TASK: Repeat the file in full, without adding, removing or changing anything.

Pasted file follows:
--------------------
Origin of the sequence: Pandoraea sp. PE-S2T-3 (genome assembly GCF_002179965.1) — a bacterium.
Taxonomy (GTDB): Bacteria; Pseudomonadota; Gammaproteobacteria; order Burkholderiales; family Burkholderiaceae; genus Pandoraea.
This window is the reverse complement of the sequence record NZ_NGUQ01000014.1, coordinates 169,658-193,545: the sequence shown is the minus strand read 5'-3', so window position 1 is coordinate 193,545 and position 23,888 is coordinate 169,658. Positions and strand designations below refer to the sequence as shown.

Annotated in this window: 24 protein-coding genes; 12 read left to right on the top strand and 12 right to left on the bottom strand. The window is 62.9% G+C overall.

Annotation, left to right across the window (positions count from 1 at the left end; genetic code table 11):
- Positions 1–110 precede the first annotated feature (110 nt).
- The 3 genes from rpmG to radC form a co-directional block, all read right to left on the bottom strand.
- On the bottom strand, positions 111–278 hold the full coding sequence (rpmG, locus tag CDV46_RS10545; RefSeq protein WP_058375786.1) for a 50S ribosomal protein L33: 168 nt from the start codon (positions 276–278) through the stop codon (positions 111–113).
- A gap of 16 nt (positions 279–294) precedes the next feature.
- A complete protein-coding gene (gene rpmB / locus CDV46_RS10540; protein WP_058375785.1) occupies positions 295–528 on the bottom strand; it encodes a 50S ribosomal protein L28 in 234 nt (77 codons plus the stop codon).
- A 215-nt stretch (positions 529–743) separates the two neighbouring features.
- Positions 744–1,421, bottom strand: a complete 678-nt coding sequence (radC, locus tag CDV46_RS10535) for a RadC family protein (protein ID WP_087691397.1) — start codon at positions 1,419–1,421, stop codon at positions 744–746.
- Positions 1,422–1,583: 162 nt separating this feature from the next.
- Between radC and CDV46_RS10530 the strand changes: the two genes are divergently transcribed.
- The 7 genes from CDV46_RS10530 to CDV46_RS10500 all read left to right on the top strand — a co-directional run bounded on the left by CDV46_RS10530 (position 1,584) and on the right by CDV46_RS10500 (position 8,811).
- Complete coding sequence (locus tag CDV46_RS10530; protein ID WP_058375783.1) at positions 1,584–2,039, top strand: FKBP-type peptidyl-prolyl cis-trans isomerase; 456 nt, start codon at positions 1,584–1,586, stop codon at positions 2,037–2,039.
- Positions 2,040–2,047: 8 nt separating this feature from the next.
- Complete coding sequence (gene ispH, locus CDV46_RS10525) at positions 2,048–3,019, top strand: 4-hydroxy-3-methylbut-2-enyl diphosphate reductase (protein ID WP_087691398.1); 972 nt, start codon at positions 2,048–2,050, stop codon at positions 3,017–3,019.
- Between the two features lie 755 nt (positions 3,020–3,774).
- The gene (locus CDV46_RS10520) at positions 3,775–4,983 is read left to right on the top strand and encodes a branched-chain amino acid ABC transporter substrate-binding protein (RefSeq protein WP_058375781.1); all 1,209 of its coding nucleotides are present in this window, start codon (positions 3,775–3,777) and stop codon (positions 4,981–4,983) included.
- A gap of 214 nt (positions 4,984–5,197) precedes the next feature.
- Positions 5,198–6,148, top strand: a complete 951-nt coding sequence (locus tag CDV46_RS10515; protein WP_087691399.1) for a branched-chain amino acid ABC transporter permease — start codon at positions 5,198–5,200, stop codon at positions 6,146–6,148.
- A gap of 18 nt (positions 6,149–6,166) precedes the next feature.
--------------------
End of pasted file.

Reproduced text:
Origin of the sequence: Pandoraea sp. PE-S2T-3 (genome assembly GCF_002179965.1) — a bacterium.
Taxonomy (GTDB): Bacteria; Pseudomonadota; Gammaproteobacteria; order Burkholderiales; family Burkholderiaceae; genus Pandoraea.
This window is the reverse complement of the sequence record NZ_NGUQ01000014.1, coordinates 169,658-193,545: the sequence shown is the minus strand read 5'-3', so window position 1 is coordinate 193,545 and position 23,888 is coordinate 169,658. Positions and strand designations below refer to the sequence as shown.

Annotated in this window: 24 protein-coding genes; 12 read left to right on the top strand and 12 right to left on the bottom strand. The window is 62.9% G+C overall.

Annotation, left to right across the window (positions count from 1 at the left end; genetic code table 11):
- Positions 1–110 precede the first annotated feature (110 nt).
- The 3 genes from rpmG to radC form a co-directional block, all read right to left on the bottom strand.
- On the bottom strand, positions 111–278 hold the full coding sequence (rpmG, locus tag CDV46_RS10545; RefSeq protein WP_058375786.1) for a 50S ribosomal protein L33: 168 nt from the start codon (positions 276–278) through the stop codon (positions 111–113).
- A gap of 16 nt (positions 279–294) precedes the next feature.
- A complete protein-coding gene (gene rpmB / locus CDV46_RS10540; protein WP_058375785.1) occupies positions 295–528 on the bottom strand; it encodes a 50S ribosomal protein L28 in 234 nt (77 codons plus the stop codon).
- A 215-nt stretch (positions 529–743) separates the two neighbouring features.
- Positions 744–1,421, bottom strand: a complete 678-nt coding sequence (radC, locus tag CDV46_RS10535) for a RadC family protein (protein ID WP_087691397.1) — start codon at positions 1,419–1,421, stop codon at positions 744–746.
- Positions 1,422–1,583: 162 nt separating this feature from the next.
- Between radC and CDV46_RS10530 the strand changes: the two genes are divergently transcribed.
- The 7 genes from CDV46_RS10530 to CDV46_RS10500 all read left to right on the top strand — a co-directional run bounded on the left by CDV46_RS10530 (position 1,584) and on the right by CDV46_RS10500 (position 8,811).
- Complete coding sequence (locus tag CDV46_RS10530; protein ID WP_058375783.1) at positions 1,584–2,039, top strand: FKBP-type peptidyl-prolyl cis-trans isomerase; 456 nt, start codon at positions 1,584–1,586, stop codon at positions 2,037–2,039.
- Positions 2,040–2,047: 8 nt separating this feature from the next.
- Complete coding sequence (gene ispH, locus CDV46_RS10525) at positions 2,048–3,019, top strand: 4-hydroxy-3-methylbut-2-enyl diphosphate reductase (protein ID WP_087691398.1); 972 nt, start codon at positions 2,048–2,050, stop codon at positions 3,017–3,019.
- Between the two features lie 755 nt (positions 3,020–3,774).
- The gene (locus CDV46_RS10520) at positions 3,775–4,983 is read left to right on the top strand and encodes a branched-chain amino acid ABC transporter substrate-binding protein (RefSeq protein WP_058375781.1); all 1,209 of its coding nucleotides are present in this window, start codon (positions 3,775–3,777) and stop codon (positions 4,981–4,983) included.
- A gap of 214 nt (positions 4,984–5,197) precedes the next feature.
- Positions 5,198–6,148, top strand: a complete 951-nt coding sequence (locus tag CDV46_RS10515; protein WP_087691399.1) for a branched-chain amino acid ABC transporter permease — start codon at positions 5,198–5,200, stop codon at positions 6,146–6,148.
- A gap of 18 nt (positions 6,149–6,166) precedes the next feature.